Given their backgrounds and lack of diplomatic experience, the trio was received by the Palestinians with great suspicion. Once Trump moved the US Embassy, the Palestinian leadership broke off contact with Washington’s envoys.
Both Friedman and Greenblatt were lawyers for the Trump Organisation, and with Kushner, all three have long been financial and political supporters of the colonist movement to build housing for Israeli Jews throughout the West Bank, which Israel has occupied since 1967 and is claimed by the Palestinians for a future independent nation.
Just ahead of the Fourth of July bash, Friedman wielded a sledgehammer, literally, to break open an ancient tunnel being excavated under the Palestinian neighbourhood of Silwan in East Jerusalem. The demolition was part of a ceremony inaugurating the tunnel, sponsored by a colonist group whose goal is to expand modern-day Jewish presence in occupied eastern Jerusalem, pushing out Palestinians.
Greenblatt also attended, as did Las Vegas casino magnate and mega-donor – to both Trump and Netanyahu – Sheldon Adelson.
In Washington, reporters have repeatedly asked the State Department if Friedman’s actions and statements, so diametric from traditional US policy, are sanctioned.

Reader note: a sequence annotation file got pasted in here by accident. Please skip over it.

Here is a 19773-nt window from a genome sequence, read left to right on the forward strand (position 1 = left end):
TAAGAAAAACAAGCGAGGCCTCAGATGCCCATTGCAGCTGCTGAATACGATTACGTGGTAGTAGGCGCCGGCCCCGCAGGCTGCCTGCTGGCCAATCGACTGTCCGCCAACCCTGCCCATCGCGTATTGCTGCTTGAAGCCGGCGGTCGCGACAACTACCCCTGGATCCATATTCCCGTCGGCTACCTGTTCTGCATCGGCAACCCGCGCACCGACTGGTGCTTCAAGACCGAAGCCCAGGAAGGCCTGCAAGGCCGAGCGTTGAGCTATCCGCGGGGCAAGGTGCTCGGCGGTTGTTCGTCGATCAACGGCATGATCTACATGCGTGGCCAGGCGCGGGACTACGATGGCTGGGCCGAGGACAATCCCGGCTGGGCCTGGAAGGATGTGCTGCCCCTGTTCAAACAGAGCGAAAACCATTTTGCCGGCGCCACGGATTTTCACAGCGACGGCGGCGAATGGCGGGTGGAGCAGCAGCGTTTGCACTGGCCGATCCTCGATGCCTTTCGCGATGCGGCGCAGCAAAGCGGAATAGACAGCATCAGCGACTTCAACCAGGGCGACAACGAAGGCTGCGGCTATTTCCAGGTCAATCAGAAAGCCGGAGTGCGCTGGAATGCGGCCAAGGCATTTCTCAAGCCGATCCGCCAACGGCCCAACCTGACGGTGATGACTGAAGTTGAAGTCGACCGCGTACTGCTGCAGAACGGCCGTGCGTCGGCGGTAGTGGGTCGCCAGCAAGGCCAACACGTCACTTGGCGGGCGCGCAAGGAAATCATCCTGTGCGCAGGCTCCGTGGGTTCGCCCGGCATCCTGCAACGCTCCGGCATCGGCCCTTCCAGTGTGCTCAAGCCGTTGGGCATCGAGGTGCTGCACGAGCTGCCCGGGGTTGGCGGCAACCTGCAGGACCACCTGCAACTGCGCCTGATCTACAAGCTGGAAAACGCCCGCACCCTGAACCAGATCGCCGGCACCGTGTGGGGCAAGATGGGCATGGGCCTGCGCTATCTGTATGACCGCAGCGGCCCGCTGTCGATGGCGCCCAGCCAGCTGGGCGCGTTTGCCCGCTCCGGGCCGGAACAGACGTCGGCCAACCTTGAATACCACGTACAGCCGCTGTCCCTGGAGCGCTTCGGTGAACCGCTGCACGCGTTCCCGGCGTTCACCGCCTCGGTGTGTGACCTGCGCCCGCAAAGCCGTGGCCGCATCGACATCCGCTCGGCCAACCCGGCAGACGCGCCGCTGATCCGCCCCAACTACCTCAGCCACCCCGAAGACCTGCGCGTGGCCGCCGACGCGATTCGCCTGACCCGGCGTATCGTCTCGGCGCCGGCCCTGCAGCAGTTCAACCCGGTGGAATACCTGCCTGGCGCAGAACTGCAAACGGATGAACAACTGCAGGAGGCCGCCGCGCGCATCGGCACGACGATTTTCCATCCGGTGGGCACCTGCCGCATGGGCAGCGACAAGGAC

“Our policy has not changed,” spokeswoman Morgan Ortagus said. Asked then if Friedman would be reprimanded, she laughed.
After the sledgehammer incident, the Los Angeles Times again asked for comment.
“Ambassador Friedman has the full support of the president,” a State Department official said, speaking unnamed in keeping with the agency’s rules. The event at the tunnel “represented a once-in-a-century discovery of historical significance to many Americans, as well as Israelis. No political message was intended,” the official said.
Yet politics infuses nearly every public gesture in Israel and the Occupied Territories, and especially those undertaken by representatives of the US government.
Critics say Friedman’s activities are aimed at least partly at shoring up two important portions of Trump’s political base: right-wing Jews and Christian evangelicals, for whom the Holy Land holds special appeal.
“Any pretense of objectivity, fairness, even (the) slightest notion” that both sides in the conflict have legitimate demands and needs has been “sacrificed on the altar of domestic politics” of Trump and Netanyahu, said Aaron David Miller, a former Middle East envoy for Republican and Democratic administrations.
Hanan Ashrawi, a veteran Palestinian official, said US ambassadors have traditionally been regarded by Palestinians as pro-Israel but always with interest in and sympathy for the Palestinian cause. Friedman, she said, is not an ambassador for the United States but an ambassador for the colonist movement.
“This administration has been punishing the Palestinians, both collectively and individually, ever since it came to office,” Ashrawi said.
She was speaking after her most recent application for a US visa, with which she intended to visit her US-citizen children and grandchildren, was for the first time denied. After the publicity, Ashrawi, who is a Christian, eventually received a visa.
-Los Angeles Times